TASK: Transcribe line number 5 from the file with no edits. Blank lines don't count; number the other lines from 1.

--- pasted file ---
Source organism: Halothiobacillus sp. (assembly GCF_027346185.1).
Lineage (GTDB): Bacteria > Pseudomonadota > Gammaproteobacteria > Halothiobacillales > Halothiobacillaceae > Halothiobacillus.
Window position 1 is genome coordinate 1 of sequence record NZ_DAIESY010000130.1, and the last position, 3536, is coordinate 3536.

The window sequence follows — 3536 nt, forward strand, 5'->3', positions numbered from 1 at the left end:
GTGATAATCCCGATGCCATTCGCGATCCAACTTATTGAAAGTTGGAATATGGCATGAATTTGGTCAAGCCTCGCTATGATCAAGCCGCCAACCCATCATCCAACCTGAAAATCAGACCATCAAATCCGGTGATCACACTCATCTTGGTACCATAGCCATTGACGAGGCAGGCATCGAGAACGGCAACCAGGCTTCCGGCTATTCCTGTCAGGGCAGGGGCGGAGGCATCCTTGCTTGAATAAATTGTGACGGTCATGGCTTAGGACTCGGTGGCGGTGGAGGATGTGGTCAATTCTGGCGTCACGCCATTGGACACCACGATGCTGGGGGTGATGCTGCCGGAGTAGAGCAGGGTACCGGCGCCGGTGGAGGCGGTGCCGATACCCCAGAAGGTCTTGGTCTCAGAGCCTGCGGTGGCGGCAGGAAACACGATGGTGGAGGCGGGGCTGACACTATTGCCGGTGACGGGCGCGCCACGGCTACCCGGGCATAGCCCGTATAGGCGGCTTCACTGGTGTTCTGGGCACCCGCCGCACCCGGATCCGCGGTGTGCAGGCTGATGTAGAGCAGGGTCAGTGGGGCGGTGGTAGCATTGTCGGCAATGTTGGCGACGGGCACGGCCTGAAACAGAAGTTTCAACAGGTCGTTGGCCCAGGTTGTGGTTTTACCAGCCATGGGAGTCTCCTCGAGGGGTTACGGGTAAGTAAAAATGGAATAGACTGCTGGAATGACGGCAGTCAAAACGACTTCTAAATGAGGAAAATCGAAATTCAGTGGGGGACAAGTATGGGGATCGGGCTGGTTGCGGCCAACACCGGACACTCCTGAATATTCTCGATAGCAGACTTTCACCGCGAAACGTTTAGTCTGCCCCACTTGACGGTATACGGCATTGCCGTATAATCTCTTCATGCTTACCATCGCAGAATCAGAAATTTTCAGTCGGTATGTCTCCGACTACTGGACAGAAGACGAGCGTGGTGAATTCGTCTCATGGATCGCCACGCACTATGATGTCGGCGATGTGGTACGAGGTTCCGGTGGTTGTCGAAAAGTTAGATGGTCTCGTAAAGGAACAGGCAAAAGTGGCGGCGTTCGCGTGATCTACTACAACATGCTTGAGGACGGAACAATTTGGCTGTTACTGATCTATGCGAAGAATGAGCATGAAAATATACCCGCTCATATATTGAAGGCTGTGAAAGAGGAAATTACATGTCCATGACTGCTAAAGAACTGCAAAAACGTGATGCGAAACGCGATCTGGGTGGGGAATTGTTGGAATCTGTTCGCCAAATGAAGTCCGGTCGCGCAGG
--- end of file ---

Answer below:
GTGATAATCCCGATGCCATTCGCGATCCAACTTATTGAAAGTTGGAATATGGCATGAATTTGGTCAAGCCTCGCTATGATCAAGCCGCCAACCCATCATCCAACCTGAAAATCAGACCATCAAATCCGGTGATCACACTCATCTTGGTACCATAGCCATTGACGAGGCAGGCATCGAGAACGGCAACCAGGCTTCCGGCTATTCCTGTCAGGGCAGGGGCGGAGGCATCCTTGCTTGAATAAATTGTGACGGTCATGGCTTAGGACTCGGTGGCGGTGGAGGATGTGGTCAATTCTGGCGTCACGCCATTGGACACCACGATGCTGGGGGTGATGCTGCCGGAGTAGAGCAGGGTACCGGCGCCGGTGGAGGCGGTGCCGATACCCCAGAAGGTCTTGGTCTCAGAGCCTGCGGTGGCGGCAGGAAACACGATGGTGGAGGCGGGGCTGACACTATTGCCGGTGACGGGCGCGCCACGGCTACCCGGGCATAGCCCGTATAGGCGGCTTCACTGGTGTTCTGGGCACCCGCCGCACCCGGATCCGCGGTGTGCAGGCTGATGTAGAGCAGGGTCAGTGGGGCGGTGGTAGCATTGTCGGCAATGTTGGCGACGGGCACGGCCTGAAACAGAAGTTTCAACAGGTCGTTGGCCCAGGTTGTGGTTTTACCAGCCATGGGAGTCTCCTCGAGGGGTTACGGGTAAGTAAAAATGGAATAGACTGCTGGAATGACGGCAGTCAAAACGACTTCTAAATGAGGAAAATCGAAATTCAGTGGGGGACAAGTATGGGGATCGGGCTGGTTGCGGCCAACACCGGACACTCCTGAATATTCTCGATAGCAGACTTTCACCGCGAAACGTTTAGTCTGCCCCACTTGACGGTATACGGCATTGCCGTATAATCTCTTCATGCTTACCATCGCAGAATCAGAAATTTTCAGTCGGTATGTCTCCGACTACTGGACAGAAGACGAGCGTGGTGAATTCGTCTCATGGATCGCCACGCACTATGATGTCGGCGATGTGGTACGAGGTTCCGGTGGTTGTCGAAAAGTTAGATGGTCTCGTAAAGGAACAGGCAAAAGTGGCGGCGTTCGCGTGATCTACTACAACATGCTTGAGGACGGAACAATTTGGCTGTTACTGATCTATGCGAAGAATGAGCATGAAAATATACCCGCTCATATATTGAAGGCTGTGAAAGAGGAAATTACATGTCCATGACTGCTAAAGAACTGCAAAAACGTGATGCGAAACGCGATCTGGGTGGGGAATTGTTGGAATCTGTTCGCCAAATGAAGTCCGGTCGCGCAGG